Another significant portion of the investment budget – nearly $23.9m – will go towards programmes aimed at strengthening phytosanitary standards, while $16.3m has been allocated to rural development programmes. MIDA’s total budget for 2015 is $142.3m, a small increase from $138.1m in 2014, but still significantly lower than the $271m that had been requested by MIDA. Additional incentive programmes target production increases in key crops. The priority crops include maize, beans, onions, potatoes and milk, segments in which production is around 35-40% below domestic consumption.
The country’s plan is to compare demand and offer to determine a course of action that will benefit the country and advance its food security, thereby creating stability between demand and offer.
Despite the challenges it faces, Panama’s agricultural sector also presents significant growth potential. A stable investment framework, current incentives and the availability of land in Panama make the sector attractive for investment – domestic and international – particularly in areas such as rice, maize and onions, where domestic consumption is high and local production is significantly below demand. Rice production for instance, was 5.9m quintals in the 2012/13 season, some 6.8m quintals below the estimated annual domestic consumption of 12.7m quintals, according to figures from MIDA.
Once local production recovers, the potential for increasing exports is also significant considering the string of free trade agreements Panama has entered into in recent years, granting it access to key markets such as the US, Canada and the EU. Although it is still in a nascent phase, protected agriculture is another export-focused growth area with demonstrated potential. The largest project, and one of the very few in the country, is by Panamanian company Veggie Fresh, which invested $11.5m in 2012 to set up 10 ha of hydroponic greenhouses, where it cultivates peppers for export to the US.
Panama also has potential to expand the production of sugarcane and palm oil. Sugarcane production has increased steadily in recent years, from 1.98m tonnes in the 2007/08 season to over 2.5m tonnes in 2012/13, according to INEC. Palm oil production has seen a similar trajectory.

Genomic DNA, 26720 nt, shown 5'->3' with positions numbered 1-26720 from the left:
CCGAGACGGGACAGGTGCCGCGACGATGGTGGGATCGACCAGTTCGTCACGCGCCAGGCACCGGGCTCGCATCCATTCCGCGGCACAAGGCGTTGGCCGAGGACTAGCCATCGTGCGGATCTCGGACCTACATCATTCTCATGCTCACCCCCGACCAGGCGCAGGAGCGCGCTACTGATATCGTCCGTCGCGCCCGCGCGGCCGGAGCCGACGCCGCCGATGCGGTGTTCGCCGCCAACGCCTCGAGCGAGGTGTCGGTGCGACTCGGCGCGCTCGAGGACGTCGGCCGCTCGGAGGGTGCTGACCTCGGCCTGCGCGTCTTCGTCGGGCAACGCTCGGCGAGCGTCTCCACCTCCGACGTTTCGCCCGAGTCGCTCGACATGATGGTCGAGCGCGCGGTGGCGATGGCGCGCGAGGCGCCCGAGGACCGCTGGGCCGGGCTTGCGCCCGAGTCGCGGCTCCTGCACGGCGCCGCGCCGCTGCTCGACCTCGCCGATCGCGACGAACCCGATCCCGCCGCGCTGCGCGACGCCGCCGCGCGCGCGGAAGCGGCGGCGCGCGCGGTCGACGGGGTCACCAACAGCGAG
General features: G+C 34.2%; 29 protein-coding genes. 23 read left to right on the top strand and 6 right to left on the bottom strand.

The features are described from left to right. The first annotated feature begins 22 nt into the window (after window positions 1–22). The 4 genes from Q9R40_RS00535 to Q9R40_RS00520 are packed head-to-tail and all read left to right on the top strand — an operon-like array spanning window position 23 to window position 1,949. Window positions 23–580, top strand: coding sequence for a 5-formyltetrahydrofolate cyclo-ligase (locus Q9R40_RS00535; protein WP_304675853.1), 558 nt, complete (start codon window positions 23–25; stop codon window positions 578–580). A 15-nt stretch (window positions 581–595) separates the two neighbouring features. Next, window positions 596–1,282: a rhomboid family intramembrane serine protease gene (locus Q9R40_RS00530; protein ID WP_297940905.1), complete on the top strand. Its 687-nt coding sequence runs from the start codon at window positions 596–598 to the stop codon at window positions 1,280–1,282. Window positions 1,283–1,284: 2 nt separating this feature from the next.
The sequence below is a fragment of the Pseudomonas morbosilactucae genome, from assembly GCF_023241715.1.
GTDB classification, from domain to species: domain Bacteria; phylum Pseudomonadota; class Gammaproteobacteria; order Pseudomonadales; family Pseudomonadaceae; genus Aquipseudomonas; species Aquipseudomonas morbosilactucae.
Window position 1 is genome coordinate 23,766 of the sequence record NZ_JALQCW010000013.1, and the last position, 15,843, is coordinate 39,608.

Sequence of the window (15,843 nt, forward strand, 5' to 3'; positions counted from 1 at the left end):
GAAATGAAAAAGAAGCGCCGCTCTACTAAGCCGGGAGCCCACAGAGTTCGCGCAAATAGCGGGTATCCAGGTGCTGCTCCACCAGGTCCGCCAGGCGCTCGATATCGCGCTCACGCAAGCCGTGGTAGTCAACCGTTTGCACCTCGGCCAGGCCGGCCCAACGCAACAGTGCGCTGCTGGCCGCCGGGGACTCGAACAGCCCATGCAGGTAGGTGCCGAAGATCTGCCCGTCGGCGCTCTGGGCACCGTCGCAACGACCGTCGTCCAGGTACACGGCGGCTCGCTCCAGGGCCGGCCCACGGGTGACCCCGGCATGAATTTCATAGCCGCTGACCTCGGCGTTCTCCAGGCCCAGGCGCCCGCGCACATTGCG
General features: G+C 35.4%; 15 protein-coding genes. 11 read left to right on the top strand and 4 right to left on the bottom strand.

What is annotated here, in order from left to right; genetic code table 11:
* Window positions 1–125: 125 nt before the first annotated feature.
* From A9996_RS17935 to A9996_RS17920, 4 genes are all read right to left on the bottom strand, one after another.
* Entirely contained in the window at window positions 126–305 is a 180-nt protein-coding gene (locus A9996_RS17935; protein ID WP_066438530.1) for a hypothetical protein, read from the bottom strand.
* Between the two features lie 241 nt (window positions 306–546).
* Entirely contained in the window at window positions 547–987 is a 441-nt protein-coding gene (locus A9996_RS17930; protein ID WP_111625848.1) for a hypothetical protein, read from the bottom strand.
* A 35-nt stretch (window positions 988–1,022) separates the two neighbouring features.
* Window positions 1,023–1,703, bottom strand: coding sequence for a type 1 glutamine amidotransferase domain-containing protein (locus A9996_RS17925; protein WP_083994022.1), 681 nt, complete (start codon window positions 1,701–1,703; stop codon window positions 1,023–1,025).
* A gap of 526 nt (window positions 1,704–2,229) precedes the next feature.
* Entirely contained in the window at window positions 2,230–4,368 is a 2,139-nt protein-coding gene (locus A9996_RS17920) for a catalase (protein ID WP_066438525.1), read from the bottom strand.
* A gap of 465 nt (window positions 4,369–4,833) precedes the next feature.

In line with the regional trend of encouraging production and consumption of biofuels, Panama passed Law 42 in 2011 to regulate the production and use of biofuels, including ethanol and biodiesel. According to the law, which became effective in 2013, the requirement for the use of ethanol in petrol and palm oil in diesel was initially set at 2%, and gradually increases to 10% by April 2016. A study undertaken by Intracorp, a local consultancy, estimated that Panama would need up to four production units across the country, as well as $38m of investment in plantations and agricultural equipment to fulfil the 10% ethanol requirement.
The law has affected palm oil production in particular, which has seen steady growth since 2012. Palm oil production is concentrated in the province of Chiriquí, where it accounts for the largest share of agricultural production, as well as a total of 704 small to medium-sized producers. According to figures from MIDA, the planted area in that region reached 22,815 ha at the end of 2014, up from 6000 ha before 2010; the Barú district alone accounts for some 15,000 ha of the total.
With average yields at around 20 tonnes per ha, annual production surpasses 342,000 tonnes, most of which makes its way to local processing companies, with a small percentage being exported to Costa Rica. According to MIDA, production is quickly spreading to Veraguas, Colón, Chepo, Los Santos, Bocas del Toro and Darién. Producers have also signed contracts to expand exports to a number of Central Americans countries, including Nicaragua, Honduras, Guatemala and El Salvador.
Despite the numerous challenges facing the agricultural sector, the introduction of a revival plan has contributed to a sense of optimism among industry stakeholders. The country is experiencing a moment of transformation, in which Panama is making an effort to move beyond a strictly services-based economy, and the primary sector is coming into focus as its importance increases.
The availability of financial incentives in particular will boost local production of key crops for the domestic market. Nonetheless, the effectiveness of these instruments remains dependent on institutional capacity. In the medium term the sector’s outlook is broadly positive, with the completion of the cold chain initiative likely to enhance local producers’ competitiveness vis-à-vis imports, as well as further acting as an incentive to increase production.